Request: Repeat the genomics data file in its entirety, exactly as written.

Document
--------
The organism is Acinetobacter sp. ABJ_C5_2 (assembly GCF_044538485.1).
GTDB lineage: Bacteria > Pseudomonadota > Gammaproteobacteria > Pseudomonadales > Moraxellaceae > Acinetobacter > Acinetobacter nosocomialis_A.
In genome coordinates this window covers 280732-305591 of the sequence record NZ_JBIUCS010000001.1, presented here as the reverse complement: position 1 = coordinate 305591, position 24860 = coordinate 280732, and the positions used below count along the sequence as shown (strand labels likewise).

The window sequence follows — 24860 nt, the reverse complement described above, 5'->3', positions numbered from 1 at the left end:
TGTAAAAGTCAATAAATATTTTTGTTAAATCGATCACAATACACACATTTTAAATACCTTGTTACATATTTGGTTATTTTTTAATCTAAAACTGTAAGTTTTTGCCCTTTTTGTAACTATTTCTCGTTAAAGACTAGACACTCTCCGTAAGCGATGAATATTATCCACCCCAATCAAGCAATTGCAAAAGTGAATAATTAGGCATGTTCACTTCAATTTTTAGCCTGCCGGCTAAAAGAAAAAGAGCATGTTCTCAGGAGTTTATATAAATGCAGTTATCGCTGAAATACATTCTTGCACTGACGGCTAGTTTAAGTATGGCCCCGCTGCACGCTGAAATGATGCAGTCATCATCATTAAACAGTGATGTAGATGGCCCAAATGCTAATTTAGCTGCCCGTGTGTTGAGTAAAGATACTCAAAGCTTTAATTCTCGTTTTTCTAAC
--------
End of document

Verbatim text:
The organism is Acinetobacter sp. ABJ_C5_2 (assembly GCF_044538485.1).
GTDB lineage: Bacteria > Pseudomonadota > Gammaproteobacteria > Pseudomonadales > Moraxellaceae > Acinetobacter > Acinetobacter nosocomialis_A.
In genome coordinates this window covers 280732-305591 of the sequence record NZ_JBIUCS010000001.1, presented here as the reverse complement: position 1 = coordinate 305591, position 24860 = coordinate 280732, and the positions used below count along the sequence as shown (strand labels likewise).

The window sequence follows — 24860 nt, the reverse complement described above, 5'->3', positions numbered from 1 at the left end:
TGTAAAAGTCAATAAATATTTTTGTTAAATCGATCACAATACACACATTTTAAATACCTTGTTACATATTTGGTTATTTTTTAATCTAAAACTGTAAGTTTTTGCCCTTTTTGTAACTATTTCTCGTTAAAGACTAGACACTCTCCGTAAGCGATGAATATTATCCACCCCAATCAAGCAATTGCAAAAGTGAATAATTAGGCATGTTCACTTCAATTTTTAGCCTGCCGGCTAAAAGAAAAAGAGCATGTTCTCAGGAGTTTATATAAATGCAGTTATCGCTGAAATACATTCTTGCACTGACGGCTAGTTTAAGTATGGCCCCGCTGCACGCTGAAATGATGCAGTCATCATCATTAAACAGTGATGTAGATGGCCCAAATGCTAATTTAGCTGCCCGTGTGTTGAGTAAAGATACTCAAAGCTTTAATTCTCGTTTTTCTAAC